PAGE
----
Debate between pro-seal hunt rhetoric and solid science resumes in the Canadian Senate
Yesterday, the Honourable Mac Harb bravely addressed the Senate of Canada as debate resumed on his bill to end the seal hunt, Bill S-210.
We applaud Senator Harb’s unwavering commitment and courage in speaking out against the cruel and unnecessary seal hunt, a slaughter that a recent veterinary study called “inherently inhumane”.
Senator Harb is exposing the truth: markets for seal products are drying up, commercial sealing is a dying industry, and the Government of Canada has failed sealers and their communities by not providing compensation or alternatives.
He points to the ongoing waste of Canadians’ tax dollars in support of this industry, including a $3.6 million bailout to the sealing industry and the Canadian government’s challenge of the EU ban on seal products at the World Trade Organization.
The senator also made an impassioned plea for support of Inuit communities, saying the Canadian Government had failed them by not taking advantage of the exemption granted to Inuit and First Nations people by the EU seal ban.
He pointed to continued government mismanagement of fisheries, and the false arguments of those trying to blame seals and other predators for preventing the recovery of fish stocks.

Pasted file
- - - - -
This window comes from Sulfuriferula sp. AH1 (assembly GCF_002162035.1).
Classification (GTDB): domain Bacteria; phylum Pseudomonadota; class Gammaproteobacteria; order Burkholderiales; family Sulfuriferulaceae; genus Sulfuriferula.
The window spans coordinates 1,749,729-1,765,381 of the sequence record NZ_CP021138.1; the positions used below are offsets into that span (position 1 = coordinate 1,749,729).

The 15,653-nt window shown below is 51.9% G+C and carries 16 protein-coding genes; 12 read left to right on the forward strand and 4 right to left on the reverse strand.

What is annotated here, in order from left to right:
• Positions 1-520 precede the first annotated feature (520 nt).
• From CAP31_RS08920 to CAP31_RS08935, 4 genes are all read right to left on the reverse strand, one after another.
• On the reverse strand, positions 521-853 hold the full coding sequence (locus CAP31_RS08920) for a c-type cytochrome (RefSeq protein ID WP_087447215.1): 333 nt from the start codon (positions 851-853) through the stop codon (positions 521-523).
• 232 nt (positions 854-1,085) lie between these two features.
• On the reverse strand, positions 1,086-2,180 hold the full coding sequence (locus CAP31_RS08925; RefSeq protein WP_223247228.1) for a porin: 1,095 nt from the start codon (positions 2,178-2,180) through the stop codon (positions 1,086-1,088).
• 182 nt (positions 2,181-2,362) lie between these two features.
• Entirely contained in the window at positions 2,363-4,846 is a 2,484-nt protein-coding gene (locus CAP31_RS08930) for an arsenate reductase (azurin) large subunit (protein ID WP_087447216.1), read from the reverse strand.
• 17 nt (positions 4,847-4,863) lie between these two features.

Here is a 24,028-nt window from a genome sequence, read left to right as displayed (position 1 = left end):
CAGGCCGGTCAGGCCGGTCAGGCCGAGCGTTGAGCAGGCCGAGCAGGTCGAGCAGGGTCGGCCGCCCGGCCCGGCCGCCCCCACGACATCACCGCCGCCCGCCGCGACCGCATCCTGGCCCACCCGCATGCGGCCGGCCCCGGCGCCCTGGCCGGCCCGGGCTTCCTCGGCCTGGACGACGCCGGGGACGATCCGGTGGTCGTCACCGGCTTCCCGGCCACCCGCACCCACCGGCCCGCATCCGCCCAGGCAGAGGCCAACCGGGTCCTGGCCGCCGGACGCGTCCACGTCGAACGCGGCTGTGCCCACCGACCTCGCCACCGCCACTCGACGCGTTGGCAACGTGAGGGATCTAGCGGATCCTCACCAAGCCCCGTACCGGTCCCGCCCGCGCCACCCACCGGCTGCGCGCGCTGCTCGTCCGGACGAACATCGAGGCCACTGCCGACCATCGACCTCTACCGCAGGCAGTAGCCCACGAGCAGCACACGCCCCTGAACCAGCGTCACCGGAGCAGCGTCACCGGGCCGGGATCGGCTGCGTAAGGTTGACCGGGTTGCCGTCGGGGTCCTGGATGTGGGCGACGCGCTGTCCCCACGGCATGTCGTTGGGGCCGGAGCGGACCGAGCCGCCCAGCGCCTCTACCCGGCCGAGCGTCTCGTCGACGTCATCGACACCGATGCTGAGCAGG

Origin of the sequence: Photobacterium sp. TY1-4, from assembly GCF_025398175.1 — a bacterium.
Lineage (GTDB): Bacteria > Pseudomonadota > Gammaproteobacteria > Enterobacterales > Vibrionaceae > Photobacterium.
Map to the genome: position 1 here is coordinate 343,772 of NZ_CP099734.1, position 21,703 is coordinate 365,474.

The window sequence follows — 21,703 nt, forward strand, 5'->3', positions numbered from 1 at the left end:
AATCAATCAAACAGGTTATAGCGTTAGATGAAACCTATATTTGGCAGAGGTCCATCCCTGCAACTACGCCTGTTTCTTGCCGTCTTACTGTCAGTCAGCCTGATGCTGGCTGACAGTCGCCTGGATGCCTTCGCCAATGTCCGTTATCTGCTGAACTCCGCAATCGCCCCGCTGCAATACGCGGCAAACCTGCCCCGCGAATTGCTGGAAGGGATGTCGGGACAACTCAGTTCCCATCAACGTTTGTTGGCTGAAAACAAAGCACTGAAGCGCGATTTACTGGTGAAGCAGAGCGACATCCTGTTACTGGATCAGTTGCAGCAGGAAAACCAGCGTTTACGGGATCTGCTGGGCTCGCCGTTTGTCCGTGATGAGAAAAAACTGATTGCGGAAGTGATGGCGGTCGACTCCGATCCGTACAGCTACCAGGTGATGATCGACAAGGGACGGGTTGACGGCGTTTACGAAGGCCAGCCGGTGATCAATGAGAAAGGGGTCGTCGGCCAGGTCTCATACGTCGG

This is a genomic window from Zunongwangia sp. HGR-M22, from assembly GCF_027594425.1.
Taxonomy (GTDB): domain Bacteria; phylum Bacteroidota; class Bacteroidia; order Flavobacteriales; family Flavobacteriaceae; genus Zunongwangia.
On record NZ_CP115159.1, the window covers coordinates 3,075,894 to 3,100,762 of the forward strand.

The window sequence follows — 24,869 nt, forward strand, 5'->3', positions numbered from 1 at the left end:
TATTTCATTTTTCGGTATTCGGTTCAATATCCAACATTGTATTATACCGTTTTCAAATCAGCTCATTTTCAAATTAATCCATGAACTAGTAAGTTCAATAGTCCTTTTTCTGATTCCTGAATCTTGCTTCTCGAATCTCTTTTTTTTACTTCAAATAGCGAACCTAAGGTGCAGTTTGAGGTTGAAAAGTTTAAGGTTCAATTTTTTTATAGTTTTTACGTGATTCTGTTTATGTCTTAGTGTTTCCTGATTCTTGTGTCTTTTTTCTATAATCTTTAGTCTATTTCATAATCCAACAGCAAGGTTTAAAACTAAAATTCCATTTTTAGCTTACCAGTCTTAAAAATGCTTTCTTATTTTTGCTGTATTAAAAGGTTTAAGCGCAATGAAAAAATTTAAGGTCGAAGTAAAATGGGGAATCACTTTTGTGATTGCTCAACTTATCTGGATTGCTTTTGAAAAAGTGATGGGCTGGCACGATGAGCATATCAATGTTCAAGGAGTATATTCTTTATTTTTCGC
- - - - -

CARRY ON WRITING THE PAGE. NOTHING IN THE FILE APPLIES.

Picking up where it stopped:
Politicians need to stop wishing for – and encouraging a return to - the “good old days,” when lamps were lit with seal blubber, and men died tragically at the seal hunt. The world does not need or want seal products, and there is no need for this archaic practice of commercial sealing to continue.
As usual, Senator Harb’s colleagues were able to respond only with pro-seal hunt rhetoric, unsupported by facts.
Firstly, the usual accusation that any debate of the sealing question is based on emotion and not science (clearly the Honourable Senator making this claim has not read the numerous reports to the contrary!).
Next the “brilliant revelation” from Senator Patterson that seals are not vegetarians (yawn – didn’t we first hear that line over 20 years ago?), then the usual claim; seals eat fish and therefore “common sense” tells us they are having an impact on fish stock recovery. But scientists tell us that marine ecosystems are far more complicated than this, and that determining the impact of seal predation on fish stocks requires a more sophisticated analysis. In fact, the most recent science indicates that harp seals are not preventing cod stock recovery – neither through predation nor through competition for capelin.
The full text of Senator Harb’s speech is available online.
An Environics poll commissioned by the International Fund for Animal Welfare this June found that 69% of Canadians would support the passing of Senator Harb’s bill.
Are you one of them?
Take Action and send a message to the Senate of Canada, letting them know you too support Senator Mac Harb’s bill, and help in his quest to make the seal hunt history.